Lately I have often heard the statement made to non Anglo immigrants to Australia, 'If you don't like it here you can always go back.' The attitude appears to be—don't bring your culture with you, adopt ours.

When our forefathers came here I wonder if they said to the aborigines, 'As we are coming to your country we will adopt your culture.' Of course they didn't. They adopted the policy of assimilating the aborigines into the introduced Anglo culture.

Funny how we always seem to think our way is best and everyone else should change.

Sunday, January 22, 2006


More about Woodford

Woodford Folk Festival has been and gone now for another year. But some of my friends in Asia did ask about it and I thought my readers might like a little more information. Here's the formula.

Take a pleasant country setting and create the roads for a village. Plant lots of shady trees. Set up 19 performance venues of varying sizes each able to hold audiences ranging from hundreds to thousands. Watch the trees grow. Set up restaurants and food stalls sufficient to cater to a large number of patrons with diverse tastes. Plant some more trees. Set up market stalls to provide a wide range of interesting and artistic items from around the world. Invite over 600 acts from around the world including singers, musicans, dancers, storytellers, speakers, comedians, mimes and jugglers representing an amazingly diverse range of performance styles and cultures. Bring in an audience of up to 100,000 friendly, fun-and-peace-loving people to spend six summer days enjoying all of this and much, much more. And make all of this environmentally friendly.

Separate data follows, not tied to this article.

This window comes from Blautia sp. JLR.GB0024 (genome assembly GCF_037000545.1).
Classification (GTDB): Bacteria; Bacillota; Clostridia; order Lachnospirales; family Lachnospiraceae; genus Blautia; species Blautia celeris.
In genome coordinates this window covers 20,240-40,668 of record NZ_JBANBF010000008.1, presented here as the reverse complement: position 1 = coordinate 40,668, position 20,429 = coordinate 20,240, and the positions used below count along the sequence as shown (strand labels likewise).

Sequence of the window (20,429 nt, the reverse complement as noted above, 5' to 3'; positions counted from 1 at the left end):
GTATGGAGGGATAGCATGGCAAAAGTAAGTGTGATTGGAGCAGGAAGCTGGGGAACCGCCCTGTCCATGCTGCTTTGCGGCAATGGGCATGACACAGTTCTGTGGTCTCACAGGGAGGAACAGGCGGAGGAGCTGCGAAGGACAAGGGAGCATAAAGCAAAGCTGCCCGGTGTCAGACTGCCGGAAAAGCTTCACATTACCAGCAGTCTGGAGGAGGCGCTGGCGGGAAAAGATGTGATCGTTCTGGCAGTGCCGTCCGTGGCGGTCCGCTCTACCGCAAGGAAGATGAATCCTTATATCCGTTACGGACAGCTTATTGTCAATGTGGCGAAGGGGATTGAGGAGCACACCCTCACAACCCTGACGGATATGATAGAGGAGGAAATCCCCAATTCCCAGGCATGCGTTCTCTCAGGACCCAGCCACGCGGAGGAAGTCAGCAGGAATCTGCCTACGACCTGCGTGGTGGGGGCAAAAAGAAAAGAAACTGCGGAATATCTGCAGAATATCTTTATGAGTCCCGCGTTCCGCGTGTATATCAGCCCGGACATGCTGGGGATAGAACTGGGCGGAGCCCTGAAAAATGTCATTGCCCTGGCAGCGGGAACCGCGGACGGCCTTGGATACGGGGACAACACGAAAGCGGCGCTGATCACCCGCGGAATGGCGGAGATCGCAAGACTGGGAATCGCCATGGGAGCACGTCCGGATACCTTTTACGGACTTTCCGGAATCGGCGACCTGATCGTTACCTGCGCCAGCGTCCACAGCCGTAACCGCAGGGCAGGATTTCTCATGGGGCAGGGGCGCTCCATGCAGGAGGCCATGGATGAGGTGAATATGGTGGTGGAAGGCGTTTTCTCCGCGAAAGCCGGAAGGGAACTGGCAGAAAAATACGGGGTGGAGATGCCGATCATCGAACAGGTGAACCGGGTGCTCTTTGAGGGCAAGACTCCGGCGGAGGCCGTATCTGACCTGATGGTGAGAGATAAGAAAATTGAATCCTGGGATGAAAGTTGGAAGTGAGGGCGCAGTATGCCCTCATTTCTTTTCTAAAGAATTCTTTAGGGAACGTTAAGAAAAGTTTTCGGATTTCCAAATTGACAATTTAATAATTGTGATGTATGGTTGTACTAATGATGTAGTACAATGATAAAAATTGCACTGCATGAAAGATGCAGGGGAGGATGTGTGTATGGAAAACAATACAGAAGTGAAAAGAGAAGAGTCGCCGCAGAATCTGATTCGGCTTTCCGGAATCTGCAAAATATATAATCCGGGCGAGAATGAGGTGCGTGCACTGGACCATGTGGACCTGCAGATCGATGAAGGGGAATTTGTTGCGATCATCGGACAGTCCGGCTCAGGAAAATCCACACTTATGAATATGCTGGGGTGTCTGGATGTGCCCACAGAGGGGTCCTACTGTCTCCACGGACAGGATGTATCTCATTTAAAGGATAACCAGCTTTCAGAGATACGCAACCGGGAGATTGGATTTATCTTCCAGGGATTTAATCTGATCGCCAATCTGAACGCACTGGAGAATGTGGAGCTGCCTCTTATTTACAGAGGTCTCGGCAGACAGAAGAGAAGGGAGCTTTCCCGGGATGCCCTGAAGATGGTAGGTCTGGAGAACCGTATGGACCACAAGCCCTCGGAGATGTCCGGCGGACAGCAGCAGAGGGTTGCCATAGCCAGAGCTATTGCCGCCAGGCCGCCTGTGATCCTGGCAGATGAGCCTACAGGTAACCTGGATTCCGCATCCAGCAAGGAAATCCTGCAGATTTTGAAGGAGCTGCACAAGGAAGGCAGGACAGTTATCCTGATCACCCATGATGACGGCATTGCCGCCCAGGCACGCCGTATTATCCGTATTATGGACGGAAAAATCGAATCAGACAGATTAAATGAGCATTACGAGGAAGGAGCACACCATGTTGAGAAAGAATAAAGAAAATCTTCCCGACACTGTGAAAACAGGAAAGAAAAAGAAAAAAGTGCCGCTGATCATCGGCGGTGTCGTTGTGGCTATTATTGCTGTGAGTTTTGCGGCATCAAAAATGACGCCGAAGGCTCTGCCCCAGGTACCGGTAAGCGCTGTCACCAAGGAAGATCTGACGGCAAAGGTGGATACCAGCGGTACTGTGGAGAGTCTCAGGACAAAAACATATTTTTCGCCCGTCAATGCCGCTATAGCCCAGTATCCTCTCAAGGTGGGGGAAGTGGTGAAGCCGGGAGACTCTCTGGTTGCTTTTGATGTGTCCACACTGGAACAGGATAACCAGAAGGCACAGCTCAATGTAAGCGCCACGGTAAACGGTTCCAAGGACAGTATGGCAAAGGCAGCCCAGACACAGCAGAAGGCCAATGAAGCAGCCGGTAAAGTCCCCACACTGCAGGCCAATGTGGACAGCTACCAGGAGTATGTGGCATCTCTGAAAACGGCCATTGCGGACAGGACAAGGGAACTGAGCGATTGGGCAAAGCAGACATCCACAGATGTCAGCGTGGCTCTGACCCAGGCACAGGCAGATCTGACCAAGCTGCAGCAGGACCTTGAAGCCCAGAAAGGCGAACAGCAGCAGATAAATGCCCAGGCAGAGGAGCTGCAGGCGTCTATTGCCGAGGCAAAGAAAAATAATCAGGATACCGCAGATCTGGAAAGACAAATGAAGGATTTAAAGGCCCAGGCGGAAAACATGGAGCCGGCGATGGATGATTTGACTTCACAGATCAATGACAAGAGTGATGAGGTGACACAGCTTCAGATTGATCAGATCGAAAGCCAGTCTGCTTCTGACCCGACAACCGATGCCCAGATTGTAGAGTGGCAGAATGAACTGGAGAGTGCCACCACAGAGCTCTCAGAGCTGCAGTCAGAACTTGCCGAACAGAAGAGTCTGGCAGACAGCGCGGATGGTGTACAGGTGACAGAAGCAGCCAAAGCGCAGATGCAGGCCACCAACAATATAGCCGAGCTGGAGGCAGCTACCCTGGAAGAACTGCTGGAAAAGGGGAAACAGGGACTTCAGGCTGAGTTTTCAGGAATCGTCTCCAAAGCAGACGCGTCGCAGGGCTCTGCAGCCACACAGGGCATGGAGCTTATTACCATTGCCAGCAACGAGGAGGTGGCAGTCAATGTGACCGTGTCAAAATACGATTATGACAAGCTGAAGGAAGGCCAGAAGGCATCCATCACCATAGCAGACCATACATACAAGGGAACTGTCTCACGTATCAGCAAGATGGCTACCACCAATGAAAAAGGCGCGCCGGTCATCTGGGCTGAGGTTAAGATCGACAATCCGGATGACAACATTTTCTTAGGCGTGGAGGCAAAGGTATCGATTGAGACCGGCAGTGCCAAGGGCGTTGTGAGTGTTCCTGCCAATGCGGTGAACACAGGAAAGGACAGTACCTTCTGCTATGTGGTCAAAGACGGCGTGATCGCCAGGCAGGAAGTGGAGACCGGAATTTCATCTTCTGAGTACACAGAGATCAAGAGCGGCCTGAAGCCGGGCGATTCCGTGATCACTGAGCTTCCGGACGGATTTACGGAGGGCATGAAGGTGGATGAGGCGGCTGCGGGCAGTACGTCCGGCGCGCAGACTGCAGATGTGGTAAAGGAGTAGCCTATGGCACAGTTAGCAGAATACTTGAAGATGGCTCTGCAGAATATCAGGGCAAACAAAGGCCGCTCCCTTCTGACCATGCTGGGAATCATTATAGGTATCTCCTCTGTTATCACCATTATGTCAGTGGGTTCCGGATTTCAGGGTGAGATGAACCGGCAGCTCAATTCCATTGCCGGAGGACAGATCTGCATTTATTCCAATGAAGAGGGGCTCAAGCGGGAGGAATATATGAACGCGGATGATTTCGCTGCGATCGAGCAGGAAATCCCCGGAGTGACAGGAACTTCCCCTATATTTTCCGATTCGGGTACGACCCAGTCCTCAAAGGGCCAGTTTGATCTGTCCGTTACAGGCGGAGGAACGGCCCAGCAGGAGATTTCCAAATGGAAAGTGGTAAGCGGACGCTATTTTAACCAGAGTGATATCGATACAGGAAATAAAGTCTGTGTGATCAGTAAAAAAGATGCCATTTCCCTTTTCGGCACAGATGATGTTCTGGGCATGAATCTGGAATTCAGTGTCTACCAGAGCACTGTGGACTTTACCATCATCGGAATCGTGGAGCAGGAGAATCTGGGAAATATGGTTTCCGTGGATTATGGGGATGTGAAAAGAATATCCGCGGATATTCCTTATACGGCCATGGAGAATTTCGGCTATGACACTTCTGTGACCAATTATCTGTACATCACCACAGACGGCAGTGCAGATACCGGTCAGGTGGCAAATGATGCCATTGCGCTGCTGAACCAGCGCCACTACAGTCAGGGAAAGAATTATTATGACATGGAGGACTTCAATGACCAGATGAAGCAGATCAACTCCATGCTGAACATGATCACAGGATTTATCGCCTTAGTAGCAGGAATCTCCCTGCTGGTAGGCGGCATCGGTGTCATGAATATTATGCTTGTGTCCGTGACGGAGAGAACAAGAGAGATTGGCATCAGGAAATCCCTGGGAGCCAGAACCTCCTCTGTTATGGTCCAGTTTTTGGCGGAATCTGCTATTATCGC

I don't know if I've done justice to Woodford. Perhaps it's more than this. Come next year and see for yourself.

I started up a flickr Woodford Folk Festival group so you can see a range of pictures, not just mine.
  • Woodford pics

  • Woodford Folk Festival

  • Friday, January 20, 2006


    Back again and off again

    I put my computer in for repairs over a week ago. I'm planning to head back to south-east Asia in a few weeks and wanted it fixed before I left. The repairer and I had a few communication problems or should I say lack-of-communication problems. Eventually discovered he had the wrong phone number. Anyway, I have the computer back now. Hopefully it will be trouble free for some time and I'll be reporting to you regularly as before. So please drop back soon.

    There have been changes in the family situation that I returned to Australia for. Now I am free to return to my travels in Asia. First I have a car to sell and then I'll buy my ticket. The plan at the moment is to head to Kompong Chhnang in Cambodia but I haven't bought my ticket yet, so anything could happen.

    Anyone in Brisbane want to buy a nice little car?

    Monday, January 02, 2006


    Peaceful Woodford

    Canadian performer, Ember Swift, has just made her third visit to the Woodford Folk Festival in south-east Queensland. During her act, she commented that despite crowds of up to 100,000 she had never seen one act of violence during any Woodford Folk Festival. I have just attended my fourth Woodford Festival and I have to agree that I have not seen any acts of violence either. Obviously not all Australians are like some who have been making it into the news recently.

    My photos from Woodford will be appearing progressively on my flickr pages this week—see sidebar.

  • Woodford Folk Festival

  • Ember Swift